Encouraging shale gas development
With the seeds of the US shale gas boom sown via a tax credit system that lasted until 2002, Santos vice-president of strategy Peter Cleary wants the Australian government to consider shale gas-related tax breaks.
"I think governments always look for the right balance between taxation and encouraging people to go out there,'' he said at the Economic Development of Australia forum in Adelaide yesterday, according to The Australian.
"I think America shows you that when you promote a system where there's fair returns available to all (and if) you encourage people to go out and there and take risk, then that will happen.''
Chatham House energy expert Professor Paul Stevens echoed similar views.
"Governments can't change geology, but they can change the commerciality of the geology,'' he told the newspaper.
"Tweaking the fiscal terms is quite a good way of doing it.''
Santos started commercial shale gas production in the Cooper Basin last year. Linc Energy CEO Peter Bond recently told EnergyNews that shale gas was Australia's next boom and would be a stronger boom than CSG.
Eastern Libya threatens to break off
An east Libyan political movement has formed a shadow government for the oil-rich region that they want to turn into an autonomous state called Barqa.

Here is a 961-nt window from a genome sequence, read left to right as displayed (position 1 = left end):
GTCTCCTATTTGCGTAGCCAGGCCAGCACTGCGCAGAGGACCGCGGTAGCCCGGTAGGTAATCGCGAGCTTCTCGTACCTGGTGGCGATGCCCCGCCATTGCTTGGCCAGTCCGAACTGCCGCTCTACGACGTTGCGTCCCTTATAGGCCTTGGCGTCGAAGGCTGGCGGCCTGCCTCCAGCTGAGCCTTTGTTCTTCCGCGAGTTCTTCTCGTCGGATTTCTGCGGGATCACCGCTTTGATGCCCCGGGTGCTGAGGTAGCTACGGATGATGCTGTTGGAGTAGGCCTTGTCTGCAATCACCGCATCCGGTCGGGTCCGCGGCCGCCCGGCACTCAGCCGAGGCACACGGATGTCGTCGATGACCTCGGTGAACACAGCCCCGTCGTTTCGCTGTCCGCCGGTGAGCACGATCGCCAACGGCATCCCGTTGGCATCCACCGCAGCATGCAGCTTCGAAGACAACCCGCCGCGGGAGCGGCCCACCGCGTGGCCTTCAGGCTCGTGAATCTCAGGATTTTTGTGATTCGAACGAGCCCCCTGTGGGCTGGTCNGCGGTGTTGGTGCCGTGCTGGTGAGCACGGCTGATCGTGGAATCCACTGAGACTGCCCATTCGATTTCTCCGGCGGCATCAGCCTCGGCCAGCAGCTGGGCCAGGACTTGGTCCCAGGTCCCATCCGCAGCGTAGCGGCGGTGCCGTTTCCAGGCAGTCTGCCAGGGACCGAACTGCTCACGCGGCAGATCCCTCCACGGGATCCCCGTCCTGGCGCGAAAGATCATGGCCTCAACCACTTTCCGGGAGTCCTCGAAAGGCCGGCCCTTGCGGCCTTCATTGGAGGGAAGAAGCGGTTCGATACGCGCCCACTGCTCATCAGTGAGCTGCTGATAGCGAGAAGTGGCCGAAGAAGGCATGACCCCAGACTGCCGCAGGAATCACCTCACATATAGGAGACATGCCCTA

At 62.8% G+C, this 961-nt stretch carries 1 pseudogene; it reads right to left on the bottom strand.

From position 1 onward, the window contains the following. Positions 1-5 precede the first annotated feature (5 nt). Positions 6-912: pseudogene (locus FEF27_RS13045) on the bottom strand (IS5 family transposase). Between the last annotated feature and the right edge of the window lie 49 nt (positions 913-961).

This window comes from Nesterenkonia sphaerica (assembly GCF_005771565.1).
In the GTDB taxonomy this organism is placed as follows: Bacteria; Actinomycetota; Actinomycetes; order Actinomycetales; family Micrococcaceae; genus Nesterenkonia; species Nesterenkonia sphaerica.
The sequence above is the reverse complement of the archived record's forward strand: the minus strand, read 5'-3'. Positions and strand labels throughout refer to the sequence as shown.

"The aim of the regional government is to share resources in a better fashion and to end the centralised system adopted by the authorities in Tripoli," recently declared Barqa government leader Abd-Rabbo al-Barassi said in a media conference, according to AAP.
The leader reportedly dismissed claims the movement only sought to take control of the region's oil resources while he also said the Barqa government did not have defence or foreign affairs portfolios.
The Tripoli-headquartered Libyan government has rejected the Barqa movement's declaration of self-autonomy, but is reportedly yet to comment.
Eastern militias managed to shut down three oil refineries in July while a Libyan air force colonel was reportedly shot dead on Thursday after leaving his home in Benghazi.
Barqa was the name for the region encompassing the present four provinces of Benghazi, Tobruk, Ajdabiya and Jebel Akhdar under the system created by King Idris in 1951.
A US-flagged oil supply vessel has been attacked by pirates off the Nigerian coast, with the American captain and chief engineer kidnapped.
US defence officials have quickly ruled out terrorism, with pirates in this region typically releasing their kidnapped victims after a ransom is paid.
According to Reuters, security sources have revealed that Edison Chouest Offshore's 67m C-Retriever vessel was attacked by pirates early Wednesday.
The US State Department and FBI are reportedly leading the American response while the Nigerian Navy is also "taking action".
"We are concerned by the disturbing increase in the incidence of maritime crime, including incidents of piracy off the coast of West Africa, specifically in the Gulf of Guinea," White House spokesman Jay Carney reportedly said in a media briefing yesterday.